March 13, 2012

ancient radio history

I found out the other day that 2012 is the 50th birthday of KALX, the radio station at UC Berkeley.

Why does this matter to me?

For eight glorious months in 1988-1989, I worked the news room at KALX. One or two mornings and two evenings a week, I learned to report, write, engineer, and produce news broadcasts.

I will never forget my first story. I was assigned to write the kicker--the final story of the broadcast, after the sports guy tossed it back to the anchors. Often meant to be a humorous or lighthearted finish. The story was of a man who had been found in his apartment several weeks after dying there alone. Ha, ha! How lighthearted can you get! I wrote something that was probably 200 words, and the producer (I forget who it was, but she was awesome) took my paper, grabbed a red pen, and obliterated half the words.

At first I stood dumbfounded. Although I was an engineering major, I was a pretty good writer. I thought. Then I read the result, and it was so much better. I learned about omitting needless words that day. (You'll have noticed, no doubt, I don't edit blog posts with the same vigor.)

We got in the habit of bringing blank cassettes to the studio to tape our broadcasts. I held on to my dozen or so tapes for 20 years. Finally, last spring, I digitized them.

My crowning achievement was on May 25, 1989, shortly before graduation. I went into the news room (the station used to be on Bowditch) and found that I was the only one to show up. I pulled lots of wire copy, found a couple of carts from the previous night's show, and steeled myself to do it all myself. Then I heard there was an action going on in People's Park, just a few blocks from the studio. I grabbed a tape deck and ran down there, found someone to interview, asked a couple of questions, ran back to the studio, wrote a quick piece, and settled in to do the newscast.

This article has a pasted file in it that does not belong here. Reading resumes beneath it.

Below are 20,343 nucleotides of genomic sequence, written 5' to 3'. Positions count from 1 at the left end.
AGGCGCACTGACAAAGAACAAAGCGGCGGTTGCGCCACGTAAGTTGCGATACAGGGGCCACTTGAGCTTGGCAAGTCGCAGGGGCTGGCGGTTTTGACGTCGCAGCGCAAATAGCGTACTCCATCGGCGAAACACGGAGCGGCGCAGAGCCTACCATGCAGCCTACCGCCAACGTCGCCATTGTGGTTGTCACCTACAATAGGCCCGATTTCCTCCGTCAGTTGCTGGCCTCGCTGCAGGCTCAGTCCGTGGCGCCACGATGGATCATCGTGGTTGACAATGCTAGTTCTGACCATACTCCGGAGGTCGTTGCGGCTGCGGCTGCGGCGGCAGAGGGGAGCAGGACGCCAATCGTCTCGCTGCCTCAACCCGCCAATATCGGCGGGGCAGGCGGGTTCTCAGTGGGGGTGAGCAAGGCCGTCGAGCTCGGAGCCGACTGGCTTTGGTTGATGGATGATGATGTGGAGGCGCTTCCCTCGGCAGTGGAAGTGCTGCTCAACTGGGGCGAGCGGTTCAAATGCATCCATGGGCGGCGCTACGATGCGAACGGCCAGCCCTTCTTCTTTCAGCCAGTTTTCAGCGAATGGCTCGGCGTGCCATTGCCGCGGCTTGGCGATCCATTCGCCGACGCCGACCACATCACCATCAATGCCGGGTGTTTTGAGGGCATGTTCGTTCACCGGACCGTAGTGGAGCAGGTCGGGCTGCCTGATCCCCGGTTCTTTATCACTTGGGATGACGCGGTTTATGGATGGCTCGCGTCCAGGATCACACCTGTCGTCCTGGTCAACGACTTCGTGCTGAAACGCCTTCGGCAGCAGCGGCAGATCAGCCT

It's quite a thing to produce, write, engineer, and anchor your own newscast. I think it turned out pretty good, all things considered. Especially given that I had only six months experience, two days a week.

Those were some awesome times. I forget most of the people I worked with but do remember the ones I worked most often and most closely with. Some went on to media careers, but most I think did not.

I learned as much about the craft of writing in those six months as I did from any creative writing class. And I took some creative writing classes from some famous authors, including one US Poet Laureate. There's nothing like a deadline and a 90-second time limit to teach you to get your message across succinctly.

2 comments:

Terri Bruce said...

Great post! Brought back a lot of memories from my own college days. There's nothing like trial by fire! Aren't you so glad you held onto those tapes? Even if now, years later, if you look at them and think, "these are utter crap" because of how far you've come, there still remains a deep sense of accomplishment. We had an annual writing contest when I was in grade school and my mother kept all those stories. I look back on my childish writing and laugh hysterically at how bad they are and yet, I also look on them with a deep sense of pride and nostalgia. They were the best I could do at the time and the fact that I can see now how terrible they are means my skills are grown. I'm grateful for both of those truths.

Peter Dudley said...

Thanks, Terri! Actually I go back and forth between "this is awesome for a bunch of newbies" and "oh my god did I just make that error" :-)

And the childhood writing, too... I have a few handmade books from 5th grade that I'm trying to scan and blog. Fun (for me anyway) to look back on, and fun for my kids to see, too!